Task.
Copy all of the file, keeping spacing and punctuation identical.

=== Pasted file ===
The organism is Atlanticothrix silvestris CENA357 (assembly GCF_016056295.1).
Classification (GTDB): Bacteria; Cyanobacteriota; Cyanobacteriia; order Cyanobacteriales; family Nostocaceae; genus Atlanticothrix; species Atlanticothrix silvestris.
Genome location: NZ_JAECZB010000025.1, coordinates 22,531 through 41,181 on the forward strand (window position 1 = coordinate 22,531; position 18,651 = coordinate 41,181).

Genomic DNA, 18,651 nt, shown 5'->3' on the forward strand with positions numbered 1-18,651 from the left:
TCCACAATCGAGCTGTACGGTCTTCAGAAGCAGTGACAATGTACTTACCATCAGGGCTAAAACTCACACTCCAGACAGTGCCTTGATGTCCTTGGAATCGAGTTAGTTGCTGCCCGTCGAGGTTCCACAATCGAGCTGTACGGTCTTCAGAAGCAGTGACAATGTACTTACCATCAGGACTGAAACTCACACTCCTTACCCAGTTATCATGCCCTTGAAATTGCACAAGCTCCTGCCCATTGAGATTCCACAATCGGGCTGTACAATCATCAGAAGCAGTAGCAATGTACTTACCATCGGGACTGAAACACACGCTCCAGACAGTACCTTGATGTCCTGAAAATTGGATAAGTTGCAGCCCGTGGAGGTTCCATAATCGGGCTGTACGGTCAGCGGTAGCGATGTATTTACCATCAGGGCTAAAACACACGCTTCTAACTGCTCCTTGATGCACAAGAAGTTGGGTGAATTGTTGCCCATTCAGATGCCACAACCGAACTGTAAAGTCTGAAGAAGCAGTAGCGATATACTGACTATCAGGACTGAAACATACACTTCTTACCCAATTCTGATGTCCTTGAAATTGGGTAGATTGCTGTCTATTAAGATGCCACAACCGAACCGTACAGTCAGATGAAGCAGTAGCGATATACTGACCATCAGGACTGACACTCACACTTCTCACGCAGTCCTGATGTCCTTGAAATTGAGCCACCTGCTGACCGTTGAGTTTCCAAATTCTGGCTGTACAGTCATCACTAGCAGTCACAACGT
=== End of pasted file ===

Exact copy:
The organism is Atlanticothrix silvestris CENA357 (assembly GCF_016056295.1).
Classification (GTDB): Bacteria; Cyanobacteriota; Cyanobacteriia; order Cyanobacteriales; family Nostocaceae; genus Atlanticothrix; species Atlanticothrix silvestris.
Genome location: NZ_JAECZB010000025.1, coordinates 22,531 through 41,181 on the forward strand (window position 1 = coordinate 22,531; position 18,651 = coordinate 41,181).

Genomic DNA, 18,651 nt, shown 5'->3' on the forward strand with positions numbered 1-18,651 from the left:
TCCACAATCGAGCTGTACGGTCTTCAGAAGCAGTGACAATGTACTTACCATCAGGGCTAAAACTCACACTCCAGACAGTGCCTTGATGTCCTTGGAATCGAGTTAGTTGCTGCCCGTCGAGGTTCCACAATCGAGCTGTACGGTCTTCAGAAGCAGTGACAATGTACTTACCATCAGGACTGAAACTCACACTCCTTACCCAGTTATCATGCCCTTGAAATTGCACAAGCTCCTGCCCATTGAGATTCCACAATCGGGCTGTACAATCATCAGAAGCAGTAGCAATGTACTTACCATCGGGACTGAAACACACGCTCCAGACAGTACCTTGATGTCCTGAAAATTGGATAAGTTGCAGCCCGTGGAGGTTCCATAATCGGGCTGTACGGTCAGCGGTAGCGATGTATTTACCATCAGGGCTAAAACACACGCTTCTAACTGCTCCTTGATGCACAAGAAGTTGGGTGAATTGTTGCCCATTCAGATGCCACAACCGAACTGTAAAGTCTGAAGAAGCAGTAGCGATATACTGACTATCAGGACTGAAACATACACTTCTTACCCAATTCTGATGTCCTTGAAATTGGGTAGATTGCTGTCTATTAAGATGCCACAACCGAACCGTACAGTCAGATGAAGCAGTAGCGATATACTGACCATCAGGACTGACACTCACACTTCTCACGCAGTCCTGATGTCCTTGAAATTGAGCCACCTGCTGACCGTTGAGTTTCCAAATTCTGGCTGTACAGTCATCACTAGCAGTCACAACGT